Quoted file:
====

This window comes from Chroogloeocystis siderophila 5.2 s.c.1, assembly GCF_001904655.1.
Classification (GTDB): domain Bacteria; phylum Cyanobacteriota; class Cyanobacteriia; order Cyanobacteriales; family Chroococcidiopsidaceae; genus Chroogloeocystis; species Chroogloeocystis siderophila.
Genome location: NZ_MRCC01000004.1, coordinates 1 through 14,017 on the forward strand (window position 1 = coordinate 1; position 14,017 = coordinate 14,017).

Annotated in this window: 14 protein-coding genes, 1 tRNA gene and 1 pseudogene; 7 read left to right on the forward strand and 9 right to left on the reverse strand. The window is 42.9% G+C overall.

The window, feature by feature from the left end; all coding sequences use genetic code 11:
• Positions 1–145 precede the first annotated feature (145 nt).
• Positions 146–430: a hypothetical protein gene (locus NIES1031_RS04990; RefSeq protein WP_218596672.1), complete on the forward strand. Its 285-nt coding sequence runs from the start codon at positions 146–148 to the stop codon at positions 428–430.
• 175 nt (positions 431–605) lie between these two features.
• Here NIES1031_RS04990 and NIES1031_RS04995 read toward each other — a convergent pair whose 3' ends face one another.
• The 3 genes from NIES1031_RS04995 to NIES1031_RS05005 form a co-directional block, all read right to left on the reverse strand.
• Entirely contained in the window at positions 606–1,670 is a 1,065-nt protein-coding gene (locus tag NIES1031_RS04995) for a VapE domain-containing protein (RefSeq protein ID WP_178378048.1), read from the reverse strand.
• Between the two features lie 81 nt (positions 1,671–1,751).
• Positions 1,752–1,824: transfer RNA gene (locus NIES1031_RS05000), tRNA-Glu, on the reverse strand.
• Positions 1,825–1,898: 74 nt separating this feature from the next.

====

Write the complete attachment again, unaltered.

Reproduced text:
This window comes from Chroogloeocystis siderophila 5.2 s.c.1, assembly GCF_001904655.1.
Classification (GTDB): domain Bacteria; phylum Cyanobacteriota; class Cyanobacteriia; order Cyanobacteriales; family Chroococcidiopsidaceae; genus Chroogloeocystis; species Chroogloeocystis siderophila.
Genome location: NZ_MRCC01000004.1, coordinates 1 through 14,017 on the forward strand (window position 1 = coordinate 1; position 14,017 = coordinate 14,017).

Annotated in this window: 14 protein-coding genes, 1 tRNA gene and 1 pseudogene; 7 read left to right on the forward strand and 9 right to left on the reverse strand. The window is 42.9% G+C overall.

The window, feature by feature from the left end; all coding sequences use genetic code 11:
• Positions 1–145 precede the first annotated feature (145 nt).
• Positions 146–430: a hypothetical protein gene (locus NIES1031_RS04990; RefSeq protein WP_218596672.1), complete on the forward strand. Its 285-nt coding sequence runs from the start codon at positions 146–148 to the stop codon at positions 428–430.
• 175 nt (positions 431–605) lie between these two features.
• Here NIES1031_RS04990 and NIES1031_RS04995 read toward each other — a convergent pair whose 3' ends face one another.
• The 3 genes from NIES1031_RS04995 to NIES1031_RS05005 form a co-directional block, all read right to left on the reverse strand.
• Entirely contained in the window at positions 606–1,670 is a 1,065-nt protein-coding gene (locus tag NIES1031_RS04995) for a VapE domain-containing protein (RefSeq protein ID WP_178378048.1), read from the reverse strand.
• Between the two features lie 81 nt (positions 1,671–1,751).
• Positions 1,752–1,824: transfer RNA gene (locus NIES1031_RS05000), tRNA-Glu, on the reverse strand.
• Positions 1,825–1,898: 74 nt separating this feature from the next.